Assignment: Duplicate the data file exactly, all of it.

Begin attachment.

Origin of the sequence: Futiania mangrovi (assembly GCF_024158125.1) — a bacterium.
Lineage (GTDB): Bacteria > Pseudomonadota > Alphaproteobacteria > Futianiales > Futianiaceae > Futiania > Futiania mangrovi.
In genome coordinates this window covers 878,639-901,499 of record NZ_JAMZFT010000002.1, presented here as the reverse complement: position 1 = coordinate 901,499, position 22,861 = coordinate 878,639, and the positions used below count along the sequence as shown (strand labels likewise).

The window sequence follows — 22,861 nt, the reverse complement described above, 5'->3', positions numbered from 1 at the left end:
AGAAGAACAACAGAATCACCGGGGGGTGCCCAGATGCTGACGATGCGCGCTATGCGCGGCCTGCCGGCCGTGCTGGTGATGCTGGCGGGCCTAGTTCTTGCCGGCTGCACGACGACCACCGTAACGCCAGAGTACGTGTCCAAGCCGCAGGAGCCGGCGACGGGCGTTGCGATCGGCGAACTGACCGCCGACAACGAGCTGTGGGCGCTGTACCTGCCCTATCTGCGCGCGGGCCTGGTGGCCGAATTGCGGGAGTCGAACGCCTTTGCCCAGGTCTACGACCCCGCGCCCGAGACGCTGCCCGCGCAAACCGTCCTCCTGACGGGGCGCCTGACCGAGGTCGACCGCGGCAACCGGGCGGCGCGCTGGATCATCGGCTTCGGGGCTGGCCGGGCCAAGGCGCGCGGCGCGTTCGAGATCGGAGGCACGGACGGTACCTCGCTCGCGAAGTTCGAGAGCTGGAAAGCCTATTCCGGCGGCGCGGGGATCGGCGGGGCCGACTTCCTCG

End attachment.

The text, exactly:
Origin of the sequence: Futiania mangrovi (assembly GCF_024158125.1) — a bacterium.
Lineage (GTDB): Bacteria > Pseudomonadota > Alphaproteobacteria > Futianiales > Futianiaceae > Futiania > Futiania mangrovi.
In genome coordinates this window covers 878,639-901,499 of record NZ_JAMZFT010000002.1, presented here as the reverse complement: position 1 = coordinate 901,499, position 22,861 = coordinate 878,639, and the positions used below count along the sequence as shown (strand labels likewise).

The window sequence follows — 22,861 nt, the reverse complement described above, 5'->3', positions numbered from 1 at the left end:
AGAAGAACAACAGAATCACCGGGGGGTGCCCAGATGCTGACGATGCGCGCTATGCGCGGCCTGCCGGCCGTGCTGGTGATGCTGGCGGGCCTAGTTCTTGCCGGCTGCACGACGACCACCGTAACGCCAGAGTACGTGTCCAAGCCGCAGGAGCCGGCGACGGGCGTTGCGATCGGCGAACTGACCGCCGACAACGAGCTGTGGGCGCTGTACCTGCCCTATCTGCGCGCGGGCCTGGTGGCCGAATTGCGGGAGTCGAACGCCTTTGCCCAGGTCTACGACCCCGCGCCCGAGACGCTGCCCGCGCAAACCGTCCTCCTGACGGGGCGCCTGACCGAGGTCGACCGCGGCAACCGGGCGGCGCGCTGGATCATCGGCTTCGGGGCTGGCCGGGCCAAGGCGCGCGGCGCGTTCGAGATCGGAGGCACGGACGGTACCTCGCTCGCGAAGTTCGAGAGCTGGAAAGCCTATTCCGGCGGCGCGGGGATCGGCGGGGCCGACTTCCTCG